Well, except for Chad Brown, at least when I "bet against."
Your house will be safe, so feel free to go "all in" and bet it on the Chadster when I'm chilly.
"Trainer intent" has become a bigger angle in my handicapping, and can be for you, particularly in assessing today's "free" NHC Tour qualification tournament.
I have zero inside knowledge, but often consider why a trainer will picks a certain spot to run his or her horse. Once in awhile you'll get bits of information from an on-track interview on TVG, a track's in-house feed or on social media.
Yet otherwise, we're often left to speculate.
In the context of a handicapping contest, I usually try to identify the most-vulnerable favorites on the card and reasons behind those vulnerabilities, since the only way to make waves in a handicapping contest with over 2,000 entrants -- many shooting for huge long-shots -- is to find a credible few.
This morning was no different in preparing for the 12-race card, with one horse in particular meeting my core parameters -- an over-rested horse that's likely to be overbet and is using the current race to prep for an even bigger one.
This accomplished mare is making the first start of her five-year-old campaign in the Dahlia B at Laurel Park -- Race 7, scheduled to run at 4:10 p.m. ET.
This $100,000 stakes race will go one mile on the turf and has scratched down to 8 runners.
In my opinion, Hawksmoor will be sent off below her 7-to-5 morning line, probably in the 2-to-5 or 3-to-5 range. So bettors and contest players alike will be lucky to get about a dollar of profit for every two on a win wager.
I'm not averse to playing favorites in contests or in cash betting, but in this case I'll speculate that this race checks off a few boxes for trainer Arnaud Delacour:
- Really soft field
- Preferred surface (turf)
- "Paid workout," e.g. a chance to pick up an easy $60,000 winner's share for owner Lael Stables, perhaps best known as the owners and breeders of the late, great Barbaro
- Easy prep for a graded stakes race
|Key "knocks": 0-for-5 in North American races outside of Belmont Park,|
1-for-5 at the 1-mile distance on turf, and prepping for a bigger future race
We're talking about a three-time graded stakes winner (Grades 2 and 3) who is three lengths shy of back-to-back Grade 1 wins last autumn at the prestigious Keeneland and Del Mar Bing Crosby meets. The last time we saw her was in late November, a length behind Off Limits in the Matriarch.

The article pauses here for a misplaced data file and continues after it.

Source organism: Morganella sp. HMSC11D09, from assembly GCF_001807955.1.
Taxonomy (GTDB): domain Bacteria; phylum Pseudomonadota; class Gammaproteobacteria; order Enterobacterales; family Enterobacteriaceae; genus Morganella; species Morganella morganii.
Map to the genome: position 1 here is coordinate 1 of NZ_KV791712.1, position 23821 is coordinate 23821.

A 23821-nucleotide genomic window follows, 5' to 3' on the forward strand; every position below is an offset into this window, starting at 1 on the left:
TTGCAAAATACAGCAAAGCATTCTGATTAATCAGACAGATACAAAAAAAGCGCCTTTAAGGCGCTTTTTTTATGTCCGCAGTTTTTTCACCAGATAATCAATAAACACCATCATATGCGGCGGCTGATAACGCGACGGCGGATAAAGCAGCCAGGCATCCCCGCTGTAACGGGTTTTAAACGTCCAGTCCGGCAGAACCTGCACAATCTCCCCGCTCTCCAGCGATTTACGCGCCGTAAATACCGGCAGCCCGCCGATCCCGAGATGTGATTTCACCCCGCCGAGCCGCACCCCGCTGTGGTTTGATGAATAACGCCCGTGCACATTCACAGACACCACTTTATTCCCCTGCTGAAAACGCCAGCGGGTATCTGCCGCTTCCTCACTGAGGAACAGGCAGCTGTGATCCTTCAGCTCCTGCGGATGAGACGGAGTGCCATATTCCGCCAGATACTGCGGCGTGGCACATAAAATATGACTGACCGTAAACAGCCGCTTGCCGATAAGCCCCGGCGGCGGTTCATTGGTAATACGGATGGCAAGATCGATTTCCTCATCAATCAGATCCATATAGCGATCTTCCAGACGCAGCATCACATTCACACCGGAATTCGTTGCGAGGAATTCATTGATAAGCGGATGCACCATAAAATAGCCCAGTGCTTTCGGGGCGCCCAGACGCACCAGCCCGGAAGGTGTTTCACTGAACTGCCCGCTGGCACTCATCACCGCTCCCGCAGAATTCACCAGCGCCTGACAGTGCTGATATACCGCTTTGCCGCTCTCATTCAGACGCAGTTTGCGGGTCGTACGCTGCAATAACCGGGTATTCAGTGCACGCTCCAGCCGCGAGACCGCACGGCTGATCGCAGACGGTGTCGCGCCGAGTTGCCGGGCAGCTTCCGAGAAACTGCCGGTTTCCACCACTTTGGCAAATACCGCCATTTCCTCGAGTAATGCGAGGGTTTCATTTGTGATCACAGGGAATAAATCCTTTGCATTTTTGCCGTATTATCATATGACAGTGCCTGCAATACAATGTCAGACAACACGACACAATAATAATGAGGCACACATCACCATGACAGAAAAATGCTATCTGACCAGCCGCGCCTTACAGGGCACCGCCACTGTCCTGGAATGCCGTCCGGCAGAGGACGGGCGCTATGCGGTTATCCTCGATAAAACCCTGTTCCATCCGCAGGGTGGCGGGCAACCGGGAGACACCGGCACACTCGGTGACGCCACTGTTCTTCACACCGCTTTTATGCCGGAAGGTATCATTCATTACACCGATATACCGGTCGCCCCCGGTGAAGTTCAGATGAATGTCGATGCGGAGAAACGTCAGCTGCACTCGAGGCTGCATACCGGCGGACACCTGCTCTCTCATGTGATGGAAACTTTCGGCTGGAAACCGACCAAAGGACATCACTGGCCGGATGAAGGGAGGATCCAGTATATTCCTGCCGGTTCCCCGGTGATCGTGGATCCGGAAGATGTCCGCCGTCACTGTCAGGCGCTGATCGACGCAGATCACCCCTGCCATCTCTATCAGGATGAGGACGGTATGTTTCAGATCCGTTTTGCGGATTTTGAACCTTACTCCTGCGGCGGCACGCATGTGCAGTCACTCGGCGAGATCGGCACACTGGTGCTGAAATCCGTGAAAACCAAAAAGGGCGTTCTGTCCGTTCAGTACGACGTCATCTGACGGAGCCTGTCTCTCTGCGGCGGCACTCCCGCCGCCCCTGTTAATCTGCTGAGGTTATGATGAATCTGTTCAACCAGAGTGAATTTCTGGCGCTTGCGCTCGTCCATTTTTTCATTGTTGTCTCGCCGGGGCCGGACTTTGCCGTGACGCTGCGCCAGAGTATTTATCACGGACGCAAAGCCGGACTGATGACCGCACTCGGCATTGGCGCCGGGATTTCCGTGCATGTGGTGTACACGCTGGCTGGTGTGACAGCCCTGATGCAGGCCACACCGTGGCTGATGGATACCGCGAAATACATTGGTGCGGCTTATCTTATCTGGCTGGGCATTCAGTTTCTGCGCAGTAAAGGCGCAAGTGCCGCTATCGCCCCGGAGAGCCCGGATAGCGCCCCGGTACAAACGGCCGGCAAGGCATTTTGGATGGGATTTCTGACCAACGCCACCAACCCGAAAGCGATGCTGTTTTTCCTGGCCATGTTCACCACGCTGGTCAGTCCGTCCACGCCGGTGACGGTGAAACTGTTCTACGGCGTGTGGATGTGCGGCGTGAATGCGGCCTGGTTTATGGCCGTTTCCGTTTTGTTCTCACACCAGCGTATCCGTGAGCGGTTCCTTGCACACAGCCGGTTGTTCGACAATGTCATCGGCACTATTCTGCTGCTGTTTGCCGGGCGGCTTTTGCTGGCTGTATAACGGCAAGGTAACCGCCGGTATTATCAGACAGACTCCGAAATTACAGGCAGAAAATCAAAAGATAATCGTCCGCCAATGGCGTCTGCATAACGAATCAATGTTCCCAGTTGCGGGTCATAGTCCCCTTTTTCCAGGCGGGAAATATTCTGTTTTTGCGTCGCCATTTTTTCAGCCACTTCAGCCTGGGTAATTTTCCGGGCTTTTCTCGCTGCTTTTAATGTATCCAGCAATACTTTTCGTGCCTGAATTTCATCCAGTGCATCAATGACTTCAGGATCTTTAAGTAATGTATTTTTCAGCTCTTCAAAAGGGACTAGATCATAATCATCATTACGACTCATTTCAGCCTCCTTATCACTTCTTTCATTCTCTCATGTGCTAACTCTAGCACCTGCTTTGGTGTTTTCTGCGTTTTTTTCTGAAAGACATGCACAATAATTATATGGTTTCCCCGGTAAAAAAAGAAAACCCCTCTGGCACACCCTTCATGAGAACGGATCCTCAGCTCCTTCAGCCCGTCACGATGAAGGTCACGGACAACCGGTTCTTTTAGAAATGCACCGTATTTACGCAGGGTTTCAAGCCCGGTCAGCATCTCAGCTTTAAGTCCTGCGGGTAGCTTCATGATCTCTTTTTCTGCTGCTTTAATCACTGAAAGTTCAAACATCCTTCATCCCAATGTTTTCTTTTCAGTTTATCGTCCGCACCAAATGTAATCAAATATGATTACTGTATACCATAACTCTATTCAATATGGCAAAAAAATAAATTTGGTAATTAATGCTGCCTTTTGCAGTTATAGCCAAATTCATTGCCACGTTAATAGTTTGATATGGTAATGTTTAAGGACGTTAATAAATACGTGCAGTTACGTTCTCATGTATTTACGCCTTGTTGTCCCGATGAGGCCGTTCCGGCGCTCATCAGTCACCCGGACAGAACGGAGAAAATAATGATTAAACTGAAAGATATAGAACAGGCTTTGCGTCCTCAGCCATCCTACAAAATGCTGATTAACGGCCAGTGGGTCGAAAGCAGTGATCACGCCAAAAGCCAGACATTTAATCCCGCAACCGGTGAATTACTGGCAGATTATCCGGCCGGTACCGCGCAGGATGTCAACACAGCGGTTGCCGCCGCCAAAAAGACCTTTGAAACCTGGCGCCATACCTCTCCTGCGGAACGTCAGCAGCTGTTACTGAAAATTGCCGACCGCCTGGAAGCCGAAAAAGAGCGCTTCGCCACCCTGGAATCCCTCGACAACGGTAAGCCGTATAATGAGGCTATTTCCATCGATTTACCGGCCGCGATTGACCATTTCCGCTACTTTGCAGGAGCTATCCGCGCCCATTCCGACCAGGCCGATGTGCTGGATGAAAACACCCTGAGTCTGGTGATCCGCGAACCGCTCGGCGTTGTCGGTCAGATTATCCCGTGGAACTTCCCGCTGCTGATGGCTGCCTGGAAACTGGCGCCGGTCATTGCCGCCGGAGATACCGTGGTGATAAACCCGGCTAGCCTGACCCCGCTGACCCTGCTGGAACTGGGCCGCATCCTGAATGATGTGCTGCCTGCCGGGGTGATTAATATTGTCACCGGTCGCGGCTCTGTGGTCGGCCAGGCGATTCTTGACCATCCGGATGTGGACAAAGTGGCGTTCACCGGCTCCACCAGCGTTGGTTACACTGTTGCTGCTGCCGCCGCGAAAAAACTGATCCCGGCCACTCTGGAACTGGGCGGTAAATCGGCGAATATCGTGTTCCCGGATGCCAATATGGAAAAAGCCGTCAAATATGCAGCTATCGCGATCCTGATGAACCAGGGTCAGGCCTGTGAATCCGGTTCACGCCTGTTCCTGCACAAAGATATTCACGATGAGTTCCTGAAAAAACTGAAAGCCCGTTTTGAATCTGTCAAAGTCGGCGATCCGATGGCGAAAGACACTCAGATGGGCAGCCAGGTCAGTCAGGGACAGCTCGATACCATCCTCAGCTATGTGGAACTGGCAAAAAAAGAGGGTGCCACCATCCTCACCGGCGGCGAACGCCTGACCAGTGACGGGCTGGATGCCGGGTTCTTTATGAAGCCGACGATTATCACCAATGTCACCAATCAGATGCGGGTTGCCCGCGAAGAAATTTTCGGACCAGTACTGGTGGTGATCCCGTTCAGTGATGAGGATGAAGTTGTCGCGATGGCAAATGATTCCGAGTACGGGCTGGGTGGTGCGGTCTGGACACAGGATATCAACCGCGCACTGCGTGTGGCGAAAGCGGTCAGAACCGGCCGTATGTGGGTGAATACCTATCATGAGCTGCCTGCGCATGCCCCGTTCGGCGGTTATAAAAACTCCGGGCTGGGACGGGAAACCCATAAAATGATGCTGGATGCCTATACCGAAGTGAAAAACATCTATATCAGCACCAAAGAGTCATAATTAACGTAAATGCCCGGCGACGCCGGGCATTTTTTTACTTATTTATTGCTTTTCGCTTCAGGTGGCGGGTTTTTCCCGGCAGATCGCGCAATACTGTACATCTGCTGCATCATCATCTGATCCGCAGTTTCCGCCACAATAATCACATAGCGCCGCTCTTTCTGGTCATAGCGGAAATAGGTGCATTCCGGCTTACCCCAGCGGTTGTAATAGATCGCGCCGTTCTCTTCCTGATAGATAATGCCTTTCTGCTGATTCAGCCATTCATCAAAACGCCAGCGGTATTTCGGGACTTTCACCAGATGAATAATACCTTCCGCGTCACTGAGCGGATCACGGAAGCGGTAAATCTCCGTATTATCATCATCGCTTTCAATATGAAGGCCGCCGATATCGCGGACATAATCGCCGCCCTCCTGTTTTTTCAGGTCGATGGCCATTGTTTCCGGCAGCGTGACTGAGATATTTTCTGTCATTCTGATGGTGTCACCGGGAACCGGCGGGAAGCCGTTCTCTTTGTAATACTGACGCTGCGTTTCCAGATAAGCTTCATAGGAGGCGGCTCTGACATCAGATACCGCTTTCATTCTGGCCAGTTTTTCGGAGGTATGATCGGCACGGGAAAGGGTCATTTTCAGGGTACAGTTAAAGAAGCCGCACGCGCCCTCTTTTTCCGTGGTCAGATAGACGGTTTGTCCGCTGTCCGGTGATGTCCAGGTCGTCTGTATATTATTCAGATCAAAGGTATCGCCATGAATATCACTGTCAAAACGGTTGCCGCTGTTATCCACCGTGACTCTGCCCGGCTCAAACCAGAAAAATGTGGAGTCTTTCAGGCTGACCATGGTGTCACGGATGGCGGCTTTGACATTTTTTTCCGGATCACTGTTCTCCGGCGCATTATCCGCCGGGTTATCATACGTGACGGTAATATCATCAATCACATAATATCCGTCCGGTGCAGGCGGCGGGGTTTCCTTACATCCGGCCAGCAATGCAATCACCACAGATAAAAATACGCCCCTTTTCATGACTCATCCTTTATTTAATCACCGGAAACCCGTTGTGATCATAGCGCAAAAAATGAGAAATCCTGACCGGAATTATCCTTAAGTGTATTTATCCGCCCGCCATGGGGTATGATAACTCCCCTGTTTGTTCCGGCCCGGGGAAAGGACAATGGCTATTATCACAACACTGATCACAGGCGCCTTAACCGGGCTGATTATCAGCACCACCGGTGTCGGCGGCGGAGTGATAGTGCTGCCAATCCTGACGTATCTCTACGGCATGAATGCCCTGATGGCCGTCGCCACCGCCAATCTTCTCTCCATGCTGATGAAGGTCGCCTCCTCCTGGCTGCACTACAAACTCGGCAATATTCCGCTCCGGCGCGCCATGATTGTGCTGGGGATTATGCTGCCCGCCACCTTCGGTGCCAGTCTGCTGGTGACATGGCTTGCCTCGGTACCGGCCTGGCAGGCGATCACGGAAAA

Hawksmoor was given more than two months of rest before returning to training on February 9, and she has consistently worked well leading up to today.
Her front-running style should play favorably under Julien Leparoux, one of the best turf riders in North America, and especially more with the scratch of 5-to-1 I'm Betty G, another gal who was sure to pressure the early pace.
There's a cheap sprinter shipping in from Penn National, but doesn't belong on the same track with Hawksmoor, who's nearing the $1 million mark in lifetime winnings in just three years.
One could argue that all of the other runners fit the same profile, though I'm willing to bet the connections are not as concerned with winning today's race so much as Hawksmoor coming out of it healthy and ready for the Grade 3 Gallorette at Pimlico on Preakness Day, as she's been nominated for that one along with several other top runners -- certainly better ones than in the Dahlia.
Broken Bridle Is Worth a Look
Figuring that Hawksmoor and the 6, 30-to-1 Tanya's Gem (the aforementioned Penn shipper), set the tempo, I'm playing a horse that should sit just off the pace, has been in the winner's circle before...
Broken Bridle, the 7, fits the bill at odds of 12-to-1.
This five-year-old mare also is making her 2018 debut. She hasn't run since late August at Laurel, but has hit the board in 9 of 10 starts at that track and sports several snappy works in preparation for today's stakes try.
Broken Bridle is not only the kind of horse worth playing in a notional-money handicapping contest, as she'll likely draw minimal attention based on a so-so background, she's also a use on my Pick 3 and 4 wagers on the side.
No matter what happens in the Dahlia, I think it's important for horseplayers to think a little bit more about trainers' motivations for entering their horses and to consider that, often, the goal for today's race may be more about a better opportunity down the road.